So I think Dan’s decree is only half the story (*).

Developers: If you don’t want RMT in your game, design it out or shut up. Recognize that a monster that spawns every 8 hours and drops an item people would pay $500 for is an ATM. And if that’s not the functionality you intended, review your design.

Players: If you don’t want RMT in the games you play, get ready to pay for it – either in compromises to design changes that take it out of the game, or in a loss of the “massive” part of your multiplayer game, or in an increase in subscription fee to pay for the extra policing and management required to keep RMT out of the same-old game.

Or shut up.

I say that’s half the story, Dan follows it up with a second article on the topic. Ok – it seems we’re on a similar page: make content linearly progressive and you’ll get people willing to fast forward with hard cash. Making it expansive is definitely a working alternative, don’t write it off just because SWG flopped. SWG alluded to more depth in its expansiveness which proved to be false. That may have been player expectations (e.g. projecting the flowering of an EQ character from 1 to 60 onto an SWG musician would lead you to be very dissapointed).

It works in WoW – people just don’t notice it as much because it’s hidden in the way player’s just roll up a new character to get at different content or a different take on it. (Yes, SWG should have done that from the start too to complement the expansive-not-progressive nature).

To be honest, I think Dan gets to sounding a little too much like all games should just sell items. I think he’s missing that amongst the existing customerbase of MMO consumers RMT is a majority complaint. Fact is, there are probably untapped customers who would balance it out. But that just comes back to designing games to be either item-sale or item-gain, and doing it with the knowledge that if you make your NPCs into mobile ATMs then you are making and item-sale system.

If you do go item-sale, and deliberately build a game like Project Entropia where items are purchased with real world money, you do have a whole new bunch of concerns. How is the law going to deal with posession issues? Can the police turn up and raid your hardware to investigate property theft? Do you have to build a leasing contract and only lease the items characters hold to the players?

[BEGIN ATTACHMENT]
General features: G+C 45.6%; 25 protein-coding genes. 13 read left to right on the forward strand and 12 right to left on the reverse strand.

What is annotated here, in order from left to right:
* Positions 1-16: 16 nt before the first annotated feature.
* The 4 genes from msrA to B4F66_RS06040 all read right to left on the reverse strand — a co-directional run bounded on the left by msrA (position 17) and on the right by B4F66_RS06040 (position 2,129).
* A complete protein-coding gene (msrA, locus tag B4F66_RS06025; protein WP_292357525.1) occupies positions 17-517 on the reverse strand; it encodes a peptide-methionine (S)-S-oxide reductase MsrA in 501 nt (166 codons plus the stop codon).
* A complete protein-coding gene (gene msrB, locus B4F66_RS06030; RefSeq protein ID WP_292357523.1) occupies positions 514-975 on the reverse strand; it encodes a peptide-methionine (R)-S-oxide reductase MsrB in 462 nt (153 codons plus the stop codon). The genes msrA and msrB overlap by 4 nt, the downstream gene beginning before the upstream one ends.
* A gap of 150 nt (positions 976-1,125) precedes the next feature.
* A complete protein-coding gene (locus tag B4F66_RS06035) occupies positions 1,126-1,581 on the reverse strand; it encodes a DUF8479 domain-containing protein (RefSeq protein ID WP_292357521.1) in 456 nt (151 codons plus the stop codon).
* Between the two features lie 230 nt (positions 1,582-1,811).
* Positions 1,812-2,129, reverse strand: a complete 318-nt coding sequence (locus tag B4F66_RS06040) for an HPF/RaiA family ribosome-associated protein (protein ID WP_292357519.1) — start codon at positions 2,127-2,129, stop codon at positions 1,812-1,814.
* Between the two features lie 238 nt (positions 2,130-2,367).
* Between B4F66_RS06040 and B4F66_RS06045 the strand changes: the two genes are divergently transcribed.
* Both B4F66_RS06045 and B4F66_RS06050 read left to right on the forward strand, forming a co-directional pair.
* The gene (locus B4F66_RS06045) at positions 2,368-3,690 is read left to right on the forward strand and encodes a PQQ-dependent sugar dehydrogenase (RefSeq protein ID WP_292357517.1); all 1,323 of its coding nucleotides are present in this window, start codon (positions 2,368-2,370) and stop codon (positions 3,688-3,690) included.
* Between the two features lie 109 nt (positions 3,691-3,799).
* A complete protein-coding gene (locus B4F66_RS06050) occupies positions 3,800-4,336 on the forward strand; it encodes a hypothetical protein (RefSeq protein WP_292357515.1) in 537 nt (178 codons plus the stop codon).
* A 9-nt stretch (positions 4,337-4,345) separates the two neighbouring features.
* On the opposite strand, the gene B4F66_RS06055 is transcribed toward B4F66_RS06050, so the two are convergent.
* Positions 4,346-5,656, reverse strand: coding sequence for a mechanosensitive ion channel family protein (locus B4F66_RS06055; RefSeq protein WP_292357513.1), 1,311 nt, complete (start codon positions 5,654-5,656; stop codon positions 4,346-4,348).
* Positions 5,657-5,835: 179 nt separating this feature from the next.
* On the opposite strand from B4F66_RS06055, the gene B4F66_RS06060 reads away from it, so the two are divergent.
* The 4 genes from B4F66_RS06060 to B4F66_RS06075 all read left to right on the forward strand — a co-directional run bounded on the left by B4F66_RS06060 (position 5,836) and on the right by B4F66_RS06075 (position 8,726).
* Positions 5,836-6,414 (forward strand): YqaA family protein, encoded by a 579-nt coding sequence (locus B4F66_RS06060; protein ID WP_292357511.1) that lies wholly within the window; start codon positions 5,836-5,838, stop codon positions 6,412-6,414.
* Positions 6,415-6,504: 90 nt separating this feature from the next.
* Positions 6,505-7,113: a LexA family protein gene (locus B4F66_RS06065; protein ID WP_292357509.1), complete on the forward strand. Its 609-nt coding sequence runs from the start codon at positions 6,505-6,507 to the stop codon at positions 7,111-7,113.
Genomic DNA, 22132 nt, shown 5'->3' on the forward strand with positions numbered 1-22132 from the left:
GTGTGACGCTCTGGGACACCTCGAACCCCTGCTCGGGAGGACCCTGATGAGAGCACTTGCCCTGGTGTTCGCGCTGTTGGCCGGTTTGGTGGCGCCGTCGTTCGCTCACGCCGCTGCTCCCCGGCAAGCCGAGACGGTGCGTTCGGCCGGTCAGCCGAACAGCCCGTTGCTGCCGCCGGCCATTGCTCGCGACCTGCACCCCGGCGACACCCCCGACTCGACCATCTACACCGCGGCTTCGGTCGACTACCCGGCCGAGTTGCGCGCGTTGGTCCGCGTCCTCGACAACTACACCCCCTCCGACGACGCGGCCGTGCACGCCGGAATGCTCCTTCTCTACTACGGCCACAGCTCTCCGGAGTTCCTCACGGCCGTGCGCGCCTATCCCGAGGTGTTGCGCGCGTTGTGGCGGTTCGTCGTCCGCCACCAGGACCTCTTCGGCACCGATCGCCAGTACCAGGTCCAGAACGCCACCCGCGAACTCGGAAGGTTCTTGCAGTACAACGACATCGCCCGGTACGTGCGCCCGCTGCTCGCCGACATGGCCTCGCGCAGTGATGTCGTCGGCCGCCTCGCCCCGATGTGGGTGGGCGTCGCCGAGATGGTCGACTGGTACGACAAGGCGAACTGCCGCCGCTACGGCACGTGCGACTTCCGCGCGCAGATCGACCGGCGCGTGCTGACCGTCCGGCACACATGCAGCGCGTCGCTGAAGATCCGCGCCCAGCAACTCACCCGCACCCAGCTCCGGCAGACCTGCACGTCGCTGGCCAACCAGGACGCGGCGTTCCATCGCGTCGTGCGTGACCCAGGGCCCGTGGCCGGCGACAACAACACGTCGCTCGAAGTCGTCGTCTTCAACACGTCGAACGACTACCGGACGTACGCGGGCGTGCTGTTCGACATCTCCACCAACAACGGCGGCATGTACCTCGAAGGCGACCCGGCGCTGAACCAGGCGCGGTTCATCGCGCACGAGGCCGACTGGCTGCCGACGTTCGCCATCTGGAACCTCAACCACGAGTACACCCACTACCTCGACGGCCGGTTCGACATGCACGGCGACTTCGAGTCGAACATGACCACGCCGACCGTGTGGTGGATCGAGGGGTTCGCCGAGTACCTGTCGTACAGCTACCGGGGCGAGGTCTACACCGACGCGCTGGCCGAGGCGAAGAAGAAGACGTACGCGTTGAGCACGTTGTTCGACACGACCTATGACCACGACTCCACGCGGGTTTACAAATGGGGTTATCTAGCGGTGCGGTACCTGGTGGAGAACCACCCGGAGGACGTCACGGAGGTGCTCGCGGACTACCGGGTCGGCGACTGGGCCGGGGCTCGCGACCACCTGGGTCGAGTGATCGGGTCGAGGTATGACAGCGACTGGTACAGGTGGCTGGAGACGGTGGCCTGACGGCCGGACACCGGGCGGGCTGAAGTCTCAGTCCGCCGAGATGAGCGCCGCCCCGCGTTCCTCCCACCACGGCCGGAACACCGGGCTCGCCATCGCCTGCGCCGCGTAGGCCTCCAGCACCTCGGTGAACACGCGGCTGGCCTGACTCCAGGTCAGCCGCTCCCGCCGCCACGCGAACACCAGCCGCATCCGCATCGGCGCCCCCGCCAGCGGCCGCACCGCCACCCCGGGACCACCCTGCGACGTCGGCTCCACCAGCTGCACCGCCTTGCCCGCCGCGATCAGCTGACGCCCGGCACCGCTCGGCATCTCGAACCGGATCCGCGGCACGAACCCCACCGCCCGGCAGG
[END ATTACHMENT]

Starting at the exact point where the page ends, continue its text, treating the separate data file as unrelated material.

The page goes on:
Uh oh

Thanks for doing your shopping online at In an effort to focus our attention on our in-store shopping experience, this service will no longer be available in your area as of July 21st. We’re sorry for any inconvenience this may cause you. 

Bugger, I may actually have to learn to drive.

Every time I’ve had groceries delivered, someone from my complex has stopped me in the next day or two and asked me about it. They’ve invariably been interested in getting their shopping delivered too. It’s just so damn convenient, especially if (like many of them) you’ve got a fairly long commute to/from work, and its nice to be able to get home, wash some dishes, have your groceries arrive, unpack them and cook dinner.

But next time I’d bump into them they’d tell me how difficult they found the website.

It was so nearly there. It’s got great concepts and a couple of very excellent features, but what it lacks is in the final follow through. I have shopped albertsons on the following browsers: IE6 XP, IE7 XP, IE7 Vista, IE6 w2000, Firefox XP, Firefox 2000, Firefox Linux, Konqueror Linux, Netscape Linux. All of them run into the same set of bugs. The one time I talked to someone in Albertsons support, she spent 10 minutes going through, essentially, their BS list of things that might make the customer go away. “Nope, I’ve tried that”, “I don’t have any cookies, I *just* installed vista, this is my first visit to the site with this system, there are no cookies. This is the first site I’ve visited”, “This machine doesn’t have a firewall”, “This is a Linux machine that doesn’t have a registry to corrupt”.

I think in the end tho, all those little errors and – probably a very poor choice of hire to lead the marketing of the service – are what makes it not just a not-great experience to shop with but an absolutely terrible site to have to use. If I was driving, I’d have quit using it after the 3rd week, despite being an online storewhore.